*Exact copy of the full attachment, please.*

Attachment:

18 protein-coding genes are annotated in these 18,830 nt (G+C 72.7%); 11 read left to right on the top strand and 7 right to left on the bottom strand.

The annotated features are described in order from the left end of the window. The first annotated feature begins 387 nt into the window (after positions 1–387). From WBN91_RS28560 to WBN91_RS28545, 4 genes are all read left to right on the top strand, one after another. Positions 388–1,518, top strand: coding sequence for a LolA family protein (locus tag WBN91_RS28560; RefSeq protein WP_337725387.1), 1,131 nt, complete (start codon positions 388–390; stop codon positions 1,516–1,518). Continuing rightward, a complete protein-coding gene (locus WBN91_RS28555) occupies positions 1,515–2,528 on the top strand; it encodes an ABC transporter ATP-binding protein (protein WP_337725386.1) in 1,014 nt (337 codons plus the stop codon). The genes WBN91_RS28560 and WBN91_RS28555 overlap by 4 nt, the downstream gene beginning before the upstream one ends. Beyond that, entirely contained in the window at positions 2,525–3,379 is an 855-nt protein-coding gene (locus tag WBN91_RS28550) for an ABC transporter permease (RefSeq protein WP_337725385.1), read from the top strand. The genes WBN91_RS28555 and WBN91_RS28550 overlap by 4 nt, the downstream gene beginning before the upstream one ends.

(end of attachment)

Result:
18 protein-coding genes are annotated in these 18,830 nt (G+C 72.7%); 11 read left to right on the top strand and 7 right to left on the bottom strand.

The annotated features are described in order from the left end of the window. The first annotated feature begins 387 nt into the window (after positions 1–387). From WBN91_RS28560 to WBN91_RS28545, 4 genes are all read left to right on the top strand, one after another. Positions 388–1,518, top strand: coding sequence for a LolA family protein (locus tag WBN91_RS28560; RefSeq protein WP_337725387.1), 1,131 nt, complete (start codon positions 388–390; stop codon positions 1,516–1,518). Continuing rightward, a complete protein-coding gene (locus WBN91_RS28555) occupies positions 1,515–2,528 on the top strand; it encodes an ABC transporter ATP-binding protein (protein WP_337725386.1) in 1,014 nt (337 codons plus the stop codon). The genes WBN91_RS28560 and WBN91_RS28555 overlap by 4 nt, the downstream gene beginning before the upstream one ends. Beyond that, entirely contained in the window at positions 2,525–3,379 is an 855-nt protein-coding gene (locus tag WBN91_RS28550) for an ABC transporter permease (RefSeq protein WP_337725385.1), read from the top strand. The genes WBN91_RS28555 and WBN91_RS28550 overlap by 4 nt, the downstream gene beginning before the upstream one ends.